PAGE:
Whether it’s Russell or Dan Biggar against Japan, the clear intent was to get it wide and into the 13 channel. The British & Irish Lions will want to manipulate space in the wider channels against the Springboks because, as England discovered in Yokohama they’re not going to let you run through their ruck defence and have a field day like England did against the All Blacks in the World Cup semi-final. You have to try get them to bite in so they lose all their physicality in the wider channels. Both 10s have done that.
Finn Russell or Ali Price would hit our bigger ball-carriers who became the pivot for everyone to loop round, like you saw with Jamie George for Louis Rees Zammit’s try. They didn’t take the ball hard into contact unless they’d kept the defence narrow. They invited those defenders to come in on them and then popped the ball away and worked numbers on the outside after the loop, which meant you nullified the physicality of the defence because they had to shift to a more passive drift. It worked well.
Showing their hand early?
At the set-piece, it was interesting to see what the British & Irish Lions were doing attacking around the back of the lineout and with the long ball over the top. Why would they show their hand so early in the tour? Usually the aim is to get to the Tests with a few surprises lined up which makes me wonder if it’s a red herring. To sow the seed of doubt in big guys like Pieter-Steph du Toit and his lifters minds at the back of the lineout. If you want to play off there and they’re competing hard – the best way to stop that is to get the back lifter to think, ‘Christ, this might come over the top’. It’s a clever ploy.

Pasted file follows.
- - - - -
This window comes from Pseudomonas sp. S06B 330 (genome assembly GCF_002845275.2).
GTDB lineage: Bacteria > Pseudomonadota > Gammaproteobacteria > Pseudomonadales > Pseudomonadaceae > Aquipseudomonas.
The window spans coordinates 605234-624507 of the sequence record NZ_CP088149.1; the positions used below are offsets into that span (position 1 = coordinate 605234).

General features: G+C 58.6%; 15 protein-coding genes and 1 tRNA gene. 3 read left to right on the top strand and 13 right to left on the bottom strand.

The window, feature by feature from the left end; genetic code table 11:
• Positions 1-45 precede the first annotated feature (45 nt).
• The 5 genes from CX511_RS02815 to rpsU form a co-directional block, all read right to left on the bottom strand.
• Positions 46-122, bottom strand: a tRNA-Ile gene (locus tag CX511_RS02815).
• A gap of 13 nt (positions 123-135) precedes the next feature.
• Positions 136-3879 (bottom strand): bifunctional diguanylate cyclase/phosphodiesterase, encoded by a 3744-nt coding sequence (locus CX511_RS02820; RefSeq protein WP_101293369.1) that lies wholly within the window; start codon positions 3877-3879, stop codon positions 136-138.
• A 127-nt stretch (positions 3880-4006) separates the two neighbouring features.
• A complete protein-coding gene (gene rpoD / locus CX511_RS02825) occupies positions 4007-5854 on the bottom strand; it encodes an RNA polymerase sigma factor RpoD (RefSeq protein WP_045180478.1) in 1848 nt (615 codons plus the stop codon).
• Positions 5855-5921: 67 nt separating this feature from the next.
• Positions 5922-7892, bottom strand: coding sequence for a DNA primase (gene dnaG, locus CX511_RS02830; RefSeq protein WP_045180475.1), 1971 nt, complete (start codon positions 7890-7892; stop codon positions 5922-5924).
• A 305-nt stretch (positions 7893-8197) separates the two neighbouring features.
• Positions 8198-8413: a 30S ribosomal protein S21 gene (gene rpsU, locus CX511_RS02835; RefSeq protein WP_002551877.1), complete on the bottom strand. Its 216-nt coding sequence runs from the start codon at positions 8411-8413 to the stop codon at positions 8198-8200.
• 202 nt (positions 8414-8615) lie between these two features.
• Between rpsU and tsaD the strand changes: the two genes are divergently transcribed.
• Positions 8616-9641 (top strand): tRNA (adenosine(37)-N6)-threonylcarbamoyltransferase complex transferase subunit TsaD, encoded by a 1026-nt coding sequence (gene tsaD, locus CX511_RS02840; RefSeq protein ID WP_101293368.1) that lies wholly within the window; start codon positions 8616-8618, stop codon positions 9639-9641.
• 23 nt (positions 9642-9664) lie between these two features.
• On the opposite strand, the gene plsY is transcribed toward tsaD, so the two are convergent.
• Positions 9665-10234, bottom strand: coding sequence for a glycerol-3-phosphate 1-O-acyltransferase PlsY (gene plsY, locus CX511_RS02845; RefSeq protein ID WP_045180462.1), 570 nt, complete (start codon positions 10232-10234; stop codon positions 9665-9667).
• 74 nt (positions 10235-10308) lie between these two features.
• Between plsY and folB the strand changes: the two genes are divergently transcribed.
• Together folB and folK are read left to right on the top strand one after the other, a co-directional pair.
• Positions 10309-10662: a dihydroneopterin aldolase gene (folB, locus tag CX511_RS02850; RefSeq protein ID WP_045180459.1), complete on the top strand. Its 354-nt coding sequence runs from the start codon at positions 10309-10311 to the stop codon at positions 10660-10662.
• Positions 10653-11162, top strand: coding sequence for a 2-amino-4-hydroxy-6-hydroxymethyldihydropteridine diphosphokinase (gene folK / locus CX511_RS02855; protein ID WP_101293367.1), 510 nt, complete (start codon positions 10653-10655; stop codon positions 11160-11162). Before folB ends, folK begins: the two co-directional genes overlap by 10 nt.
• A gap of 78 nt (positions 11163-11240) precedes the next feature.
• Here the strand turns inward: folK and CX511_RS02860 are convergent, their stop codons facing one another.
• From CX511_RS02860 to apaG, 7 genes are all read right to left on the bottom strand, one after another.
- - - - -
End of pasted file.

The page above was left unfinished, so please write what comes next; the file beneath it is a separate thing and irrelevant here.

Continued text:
I wonder whether it’s set-up for the Lions so that the first drive of the game in the Tests they get some dominance by creating hesitation in the Boks defenders as speed of reaction is crucial in maul defence. When you get confident with your driving game it creates a fear factor for your opposition. If the Springboks know what you’re going to do, they will destroy you because they will impose their physicality. Gats and his coaches want the Boks rocking back on their heels rather than their toes because they’re trying to buy themselves time to work out what you’re doing. If Jacques Nienaber’s boys know what’s coming, it will be a long day at the office.